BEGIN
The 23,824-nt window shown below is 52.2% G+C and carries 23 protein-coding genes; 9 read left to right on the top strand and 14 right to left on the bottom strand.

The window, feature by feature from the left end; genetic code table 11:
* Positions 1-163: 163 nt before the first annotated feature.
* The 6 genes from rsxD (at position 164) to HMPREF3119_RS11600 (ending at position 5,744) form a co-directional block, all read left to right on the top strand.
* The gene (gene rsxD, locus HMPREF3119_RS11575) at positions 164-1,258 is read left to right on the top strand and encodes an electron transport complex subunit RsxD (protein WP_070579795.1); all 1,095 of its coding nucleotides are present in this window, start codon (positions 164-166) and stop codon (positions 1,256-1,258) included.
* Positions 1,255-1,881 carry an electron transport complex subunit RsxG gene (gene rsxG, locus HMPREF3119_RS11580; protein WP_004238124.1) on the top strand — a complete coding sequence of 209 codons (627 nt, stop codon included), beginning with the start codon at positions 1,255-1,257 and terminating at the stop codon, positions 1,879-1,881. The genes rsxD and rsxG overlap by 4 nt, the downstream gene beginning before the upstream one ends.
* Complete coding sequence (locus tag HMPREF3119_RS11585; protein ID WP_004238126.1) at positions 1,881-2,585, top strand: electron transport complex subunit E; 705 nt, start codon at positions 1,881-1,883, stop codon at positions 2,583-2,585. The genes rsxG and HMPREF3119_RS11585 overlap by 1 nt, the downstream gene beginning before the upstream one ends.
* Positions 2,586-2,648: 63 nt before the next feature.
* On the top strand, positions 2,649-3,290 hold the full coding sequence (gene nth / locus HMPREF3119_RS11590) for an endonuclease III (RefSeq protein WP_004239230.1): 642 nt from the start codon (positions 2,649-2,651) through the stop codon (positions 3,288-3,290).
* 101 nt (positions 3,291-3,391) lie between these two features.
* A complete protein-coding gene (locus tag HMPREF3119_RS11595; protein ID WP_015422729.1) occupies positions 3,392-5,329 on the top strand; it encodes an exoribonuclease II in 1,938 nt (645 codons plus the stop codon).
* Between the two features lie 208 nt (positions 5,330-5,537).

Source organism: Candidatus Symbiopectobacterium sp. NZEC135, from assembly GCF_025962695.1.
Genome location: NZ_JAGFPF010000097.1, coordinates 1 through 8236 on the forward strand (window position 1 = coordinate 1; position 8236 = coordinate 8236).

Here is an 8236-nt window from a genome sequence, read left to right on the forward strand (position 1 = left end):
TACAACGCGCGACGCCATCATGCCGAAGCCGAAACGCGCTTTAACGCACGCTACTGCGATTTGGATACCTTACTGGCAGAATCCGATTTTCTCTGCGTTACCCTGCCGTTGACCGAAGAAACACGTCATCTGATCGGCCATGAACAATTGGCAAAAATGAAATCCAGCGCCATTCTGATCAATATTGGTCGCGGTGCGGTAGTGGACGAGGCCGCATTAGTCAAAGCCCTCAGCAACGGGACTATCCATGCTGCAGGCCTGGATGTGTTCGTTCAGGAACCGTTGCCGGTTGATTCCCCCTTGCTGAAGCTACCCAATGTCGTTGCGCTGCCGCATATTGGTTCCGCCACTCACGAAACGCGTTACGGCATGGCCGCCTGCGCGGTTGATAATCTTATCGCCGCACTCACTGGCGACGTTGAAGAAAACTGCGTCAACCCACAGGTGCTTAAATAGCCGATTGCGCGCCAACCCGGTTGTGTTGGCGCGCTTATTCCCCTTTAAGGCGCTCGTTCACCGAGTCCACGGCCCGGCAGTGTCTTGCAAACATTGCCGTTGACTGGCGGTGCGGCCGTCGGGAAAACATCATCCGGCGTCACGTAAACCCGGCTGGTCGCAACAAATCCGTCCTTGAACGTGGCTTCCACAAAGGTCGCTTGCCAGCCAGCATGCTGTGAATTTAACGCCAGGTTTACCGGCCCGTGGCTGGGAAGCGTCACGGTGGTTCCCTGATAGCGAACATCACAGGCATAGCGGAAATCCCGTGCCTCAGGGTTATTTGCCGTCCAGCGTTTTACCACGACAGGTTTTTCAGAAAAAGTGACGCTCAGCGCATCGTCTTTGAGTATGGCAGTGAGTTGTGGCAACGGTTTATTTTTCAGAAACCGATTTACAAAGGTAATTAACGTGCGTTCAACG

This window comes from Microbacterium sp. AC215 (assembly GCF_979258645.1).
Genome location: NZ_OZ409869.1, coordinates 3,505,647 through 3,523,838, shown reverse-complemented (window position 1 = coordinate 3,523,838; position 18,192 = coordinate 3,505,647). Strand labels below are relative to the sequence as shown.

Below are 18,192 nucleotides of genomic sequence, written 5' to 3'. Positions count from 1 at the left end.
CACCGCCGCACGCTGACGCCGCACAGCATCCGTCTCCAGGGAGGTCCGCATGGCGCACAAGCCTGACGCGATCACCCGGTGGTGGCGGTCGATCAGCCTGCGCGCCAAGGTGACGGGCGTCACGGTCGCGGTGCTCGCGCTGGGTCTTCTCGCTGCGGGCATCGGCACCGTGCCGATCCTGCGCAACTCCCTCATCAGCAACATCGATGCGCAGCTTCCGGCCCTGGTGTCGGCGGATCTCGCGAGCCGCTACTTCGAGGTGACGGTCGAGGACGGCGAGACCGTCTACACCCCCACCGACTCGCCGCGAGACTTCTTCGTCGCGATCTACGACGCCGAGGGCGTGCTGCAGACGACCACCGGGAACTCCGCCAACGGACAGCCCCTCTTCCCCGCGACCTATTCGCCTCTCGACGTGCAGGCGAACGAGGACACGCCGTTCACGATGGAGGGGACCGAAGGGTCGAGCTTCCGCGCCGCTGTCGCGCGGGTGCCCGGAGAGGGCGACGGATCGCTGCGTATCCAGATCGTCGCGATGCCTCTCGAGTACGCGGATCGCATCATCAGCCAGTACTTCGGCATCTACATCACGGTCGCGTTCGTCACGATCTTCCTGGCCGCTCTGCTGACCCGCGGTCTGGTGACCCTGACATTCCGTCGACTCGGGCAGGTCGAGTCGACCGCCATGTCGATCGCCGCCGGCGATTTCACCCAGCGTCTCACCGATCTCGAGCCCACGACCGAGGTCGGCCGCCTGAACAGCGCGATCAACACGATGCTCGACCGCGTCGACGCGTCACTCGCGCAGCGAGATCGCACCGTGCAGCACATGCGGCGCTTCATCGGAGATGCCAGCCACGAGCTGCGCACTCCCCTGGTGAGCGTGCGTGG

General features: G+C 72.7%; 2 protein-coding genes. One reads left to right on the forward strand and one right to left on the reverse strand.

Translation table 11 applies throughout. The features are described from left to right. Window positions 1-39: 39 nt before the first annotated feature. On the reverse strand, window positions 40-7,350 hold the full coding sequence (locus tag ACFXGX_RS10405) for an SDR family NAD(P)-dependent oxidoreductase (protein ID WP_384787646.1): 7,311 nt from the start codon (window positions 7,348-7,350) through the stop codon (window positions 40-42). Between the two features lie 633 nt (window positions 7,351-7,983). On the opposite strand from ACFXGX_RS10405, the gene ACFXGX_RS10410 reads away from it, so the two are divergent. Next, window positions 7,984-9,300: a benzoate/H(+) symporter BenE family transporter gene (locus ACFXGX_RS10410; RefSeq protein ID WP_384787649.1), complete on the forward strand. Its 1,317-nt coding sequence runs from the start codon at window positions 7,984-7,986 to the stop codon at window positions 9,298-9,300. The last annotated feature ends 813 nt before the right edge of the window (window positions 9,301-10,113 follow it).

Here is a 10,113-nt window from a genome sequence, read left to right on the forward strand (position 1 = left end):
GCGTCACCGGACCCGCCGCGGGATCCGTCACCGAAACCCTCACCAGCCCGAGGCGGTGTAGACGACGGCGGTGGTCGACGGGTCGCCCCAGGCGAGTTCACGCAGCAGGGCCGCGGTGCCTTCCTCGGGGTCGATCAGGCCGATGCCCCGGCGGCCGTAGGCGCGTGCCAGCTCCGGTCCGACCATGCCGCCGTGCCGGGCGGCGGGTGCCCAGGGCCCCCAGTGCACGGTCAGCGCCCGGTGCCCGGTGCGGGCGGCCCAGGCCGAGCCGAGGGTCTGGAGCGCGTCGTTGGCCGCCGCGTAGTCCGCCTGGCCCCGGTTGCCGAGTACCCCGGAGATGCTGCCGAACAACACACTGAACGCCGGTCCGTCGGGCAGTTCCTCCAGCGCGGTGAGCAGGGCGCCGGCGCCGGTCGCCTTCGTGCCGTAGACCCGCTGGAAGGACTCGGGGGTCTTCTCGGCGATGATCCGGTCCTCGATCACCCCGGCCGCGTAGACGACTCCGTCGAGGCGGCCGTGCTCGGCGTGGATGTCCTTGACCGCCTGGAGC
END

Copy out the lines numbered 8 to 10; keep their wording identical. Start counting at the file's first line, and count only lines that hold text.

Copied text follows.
* Positions 2,586-2,648: 63 nt before the next feature.
* On the top strand, positions 2,649-3,290 hold the full coding sequence (gene nth / locus HMPREF3119_RS11590) for an endonuclease III (RefSeq protein WP_004239230.1): 642 nt from the start codon (positions 2,649-2,651) through the stop codon (positions 3,288-3,290).
* 101 nt (positions 3,291-3,391) lie between these two features.